Andrew Adam Newman reports in The New York Times on the state of hospital advertising, citing some specific cases to show that hospitals are moving away from traditional images like “caring” nurses, “skilled” doctors and cutting-edge equipment to real patients in ads.
Newman focused on the Akron Children’s Hospital, which is using actual patients facing raw medical uncertainty in a current campaign, and the unorthodox, catchy advertisements of New York’s Mt. Sinai Hospital.
Even hospitals, long considered recession-resistant, are feeling the economic pinch. But they are still placing ads. Total advertising spending by United States hospitals in 2008 was $1.23 billion, a slight increase over the previous year of $1.20 billion and more than twice as much as 2001, when hospitals spent $493 million, according to TNS Media Intelligence, a research unit of WPP.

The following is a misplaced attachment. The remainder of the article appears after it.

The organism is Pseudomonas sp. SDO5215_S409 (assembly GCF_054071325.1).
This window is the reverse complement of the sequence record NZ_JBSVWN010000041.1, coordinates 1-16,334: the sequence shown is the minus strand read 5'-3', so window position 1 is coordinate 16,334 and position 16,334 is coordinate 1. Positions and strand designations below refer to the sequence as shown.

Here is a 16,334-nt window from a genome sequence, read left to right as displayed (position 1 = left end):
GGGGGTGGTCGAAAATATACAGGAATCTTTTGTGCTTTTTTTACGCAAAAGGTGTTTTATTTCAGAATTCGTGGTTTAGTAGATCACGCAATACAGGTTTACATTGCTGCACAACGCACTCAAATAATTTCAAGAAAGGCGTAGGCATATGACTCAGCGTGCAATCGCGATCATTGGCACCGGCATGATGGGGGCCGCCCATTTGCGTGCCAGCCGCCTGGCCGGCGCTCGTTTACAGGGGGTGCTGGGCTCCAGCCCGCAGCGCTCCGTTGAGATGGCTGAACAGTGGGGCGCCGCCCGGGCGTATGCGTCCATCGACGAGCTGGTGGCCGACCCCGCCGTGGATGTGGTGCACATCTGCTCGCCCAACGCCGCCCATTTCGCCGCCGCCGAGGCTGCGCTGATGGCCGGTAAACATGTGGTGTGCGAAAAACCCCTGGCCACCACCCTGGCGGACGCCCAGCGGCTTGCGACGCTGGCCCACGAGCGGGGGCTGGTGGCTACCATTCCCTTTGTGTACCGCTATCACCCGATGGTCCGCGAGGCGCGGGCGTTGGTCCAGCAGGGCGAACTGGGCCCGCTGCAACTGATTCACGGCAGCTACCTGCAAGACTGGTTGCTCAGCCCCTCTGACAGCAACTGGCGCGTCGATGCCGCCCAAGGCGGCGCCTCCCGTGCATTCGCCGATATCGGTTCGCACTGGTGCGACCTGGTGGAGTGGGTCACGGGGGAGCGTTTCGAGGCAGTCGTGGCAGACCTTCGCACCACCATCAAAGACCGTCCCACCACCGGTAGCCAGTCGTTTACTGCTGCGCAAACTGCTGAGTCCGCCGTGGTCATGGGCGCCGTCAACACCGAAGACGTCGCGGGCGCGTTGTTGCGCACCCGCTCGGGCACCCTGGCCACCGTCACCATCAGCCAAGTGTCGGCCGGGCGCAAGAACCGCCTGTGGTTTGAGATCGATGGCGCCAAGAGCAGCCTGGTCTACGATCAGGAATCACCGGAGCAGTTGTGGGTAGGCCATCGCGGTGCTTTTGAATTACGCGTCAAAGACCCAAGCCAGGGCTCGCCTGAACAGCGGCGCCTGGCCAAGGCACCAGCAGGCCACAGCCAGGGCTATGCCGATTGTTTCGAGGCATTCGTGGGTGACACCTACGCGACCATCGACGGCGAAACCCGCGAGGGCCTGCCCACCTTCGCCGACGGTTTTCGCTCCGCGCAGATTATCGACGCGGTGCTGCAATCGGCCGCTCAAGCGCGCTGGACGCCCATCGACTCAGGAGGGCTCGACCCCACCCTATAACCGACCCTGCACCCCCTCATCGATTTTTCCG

The article even features the president of an advertising firm saying that advertising ratings, such as those from U.S. News & World Reports, can backfire: “unless you’re the Mayo Clinic you have to hedge it – you say you’re the fifth for a certain category, but only in the last three years.”